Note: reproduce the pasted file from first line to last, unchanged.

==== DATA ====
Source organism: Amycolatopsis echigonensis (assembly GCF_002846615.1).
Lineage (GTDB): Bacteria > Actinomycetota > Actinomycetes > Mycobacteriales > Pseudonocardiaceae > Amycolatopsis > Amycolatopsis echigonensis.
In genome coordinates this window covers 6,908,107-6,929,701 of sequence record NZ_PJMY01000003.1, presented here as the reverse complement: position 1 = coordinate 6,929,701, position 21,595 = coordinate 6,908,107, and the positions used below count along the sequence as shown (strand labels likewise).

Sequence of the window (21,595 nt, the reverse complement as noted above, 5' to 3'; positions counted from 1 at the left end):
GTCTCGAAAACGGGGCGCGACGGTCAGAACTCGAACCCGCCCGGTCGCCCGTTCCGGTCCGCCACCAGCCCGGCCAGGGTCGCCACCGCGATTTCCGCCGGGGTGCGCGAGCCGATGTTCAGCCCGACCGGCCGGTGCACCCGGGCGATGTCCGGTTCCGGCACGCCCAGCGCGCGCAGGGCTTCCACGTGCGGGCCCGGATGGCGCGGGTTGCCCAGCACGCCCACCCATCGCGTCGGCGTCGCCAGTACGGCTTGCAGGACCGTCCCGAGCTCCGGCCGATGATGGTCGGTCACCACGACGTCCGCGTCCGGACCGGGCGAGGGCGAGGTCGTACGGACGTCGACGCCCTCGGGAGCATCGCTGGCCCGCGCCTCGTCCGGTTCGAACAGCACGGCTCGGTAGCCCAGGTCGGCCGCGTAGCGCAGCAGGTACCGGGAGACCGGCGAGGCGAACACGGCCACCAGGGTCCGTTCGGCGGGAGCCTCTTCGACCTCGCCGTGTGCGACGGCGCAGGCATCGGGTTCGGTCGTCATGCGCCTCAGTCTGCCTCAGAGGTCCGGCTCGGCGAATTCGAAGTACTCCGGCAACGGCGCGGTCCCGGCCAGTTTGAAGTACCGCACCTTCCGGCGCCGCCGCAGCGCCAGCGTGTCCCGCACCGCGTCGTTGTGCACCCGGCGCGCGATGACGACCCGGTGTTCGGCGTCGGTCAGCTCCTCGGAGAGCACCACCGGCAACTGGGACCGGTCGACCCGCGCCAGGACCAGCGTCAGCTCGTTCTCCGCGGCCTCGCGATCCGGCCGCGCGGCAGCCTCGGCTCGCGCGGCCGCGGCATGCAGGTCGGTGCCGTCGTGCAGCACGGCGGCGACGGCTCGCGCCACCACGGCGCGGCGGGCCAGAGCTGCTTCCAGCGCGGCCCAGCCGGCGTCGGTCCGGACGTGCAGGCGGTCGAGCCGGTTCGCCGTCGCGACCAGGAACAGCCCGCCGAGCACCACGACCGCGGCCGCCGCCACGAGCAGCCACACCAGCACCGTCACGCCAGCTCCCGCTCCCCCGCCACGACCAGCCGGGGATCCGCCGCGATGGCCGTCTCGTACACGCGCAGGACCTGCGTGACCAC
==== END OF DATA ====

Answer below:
Source organism: Amycolatopsis echigonensis (assembly GCF_002846615.1).
Lineage (GTDB): Bacteria > Actinomycetota > Actinomycetes > Mycobacteriales > Pseudonocardiaceae > Amycolatopsis > Amycolatopsis echigonensis.
In genome coordinates this window covers 6,908,107-6,929,701 of sequence record NZ_PJMY01000003.1, presented here as the reverse complement: position 1 = coordinate 6,929,701, position 21,595 = coordinate 6,908,107, and the positions used below count along the sequence as shown (strand labels likewise).

Sequence of the window (21,595 nt, the reverse complement as noted above, 5' to 3'; positions counted from 1 at the left end):
GTCTCGAAAACGGGGCGCGACGGTCAGAACTCGAACCCGCCCGGTCGCCCGTTCCGGTCCGCCACCAGCCCGGCCAGGGTCGCCACCGCGATTTCCGCCGGGGTGCGCGAGCCGATGTTCAGCCCGACCGGCCGGTGCACCCGGGCGATGTCCGGTTCCGGCACGCCCAGCGCGCGCAGGGCTTCCACGTGCGGGCCCGGATGGCGCGGGTTGCCCAGCACGCCCACCCATCGCGTCGGCGTCGCCAGTACGGCTTGCAGGACCGTCCCGAGCTCCGGCCGATGATGGTCGGTCACCACGACGTCCGCGTCCGGACCGGGCGAGGGCGAGGTCGTACGGACGTCGACGCCCTCGGGAGCATCGCTGGCCCGCGCCTCGTCCGGTTCGAACAGCACGGCTCGGTAGCCCAGGTCGGCCGCGTAGCGCAGCAGGTACCGGGAGACCGGCGAGGCGAACACGGCCACCAGGGTCCGTTCGGCGGGAGCCTCTTCGACCTCGCCGTGTGCGACGGCGCAGGCATCGGGTTCGGTCGTCATGCGCCTCAGTCTGCCTCAGAGGTCCGGCTCGGCGAATTCGAAGTACTCCGGCAACGGCGCGGTCCCGGCCAGTTTGAAGTACCGCACCTTCCGGCGCCGCCGCAGCGCCAGCGTGTCCCGCACCGCGTCGTTGTGCACCCGGCGCGCGATGACGACCCGGTGTTCGGCGTCGGTCAGCTCCTCGGAGAGCACCACCGGCAACTGGGACCGGTCGACCCGCGCCAGGACCAGCGTCAGCTCGTTCTCCGCGGCCTCGCGATCCGGCCGCGCGGCAGCCTCGGCTCGCGCGGCCGCGGCATGCAGGTCGGTGCCGTCGTGCAGCACGGCGGCGACGGCTCGCGCCACCACGGCGCGGCGGGCCAGAGCTGCTTCCAGCGCGGCCCAGCCGGCGTCGGTCCGGACGTGCAGGCGGTCGAGCCGGTTCGCCGTCGCGACCAGGAACAGCCCGCCGAGCACCACGACCGCGGCCGCCGCCACGAGCAGCCACACCAGCACCGTCACGCCAGCTCCCGCTCCCCCGCCACGACCAGCCGGGGATCCGCCGCGATGGCCGTCTCGTACACGCGCAGGACCTGCGTGACCAC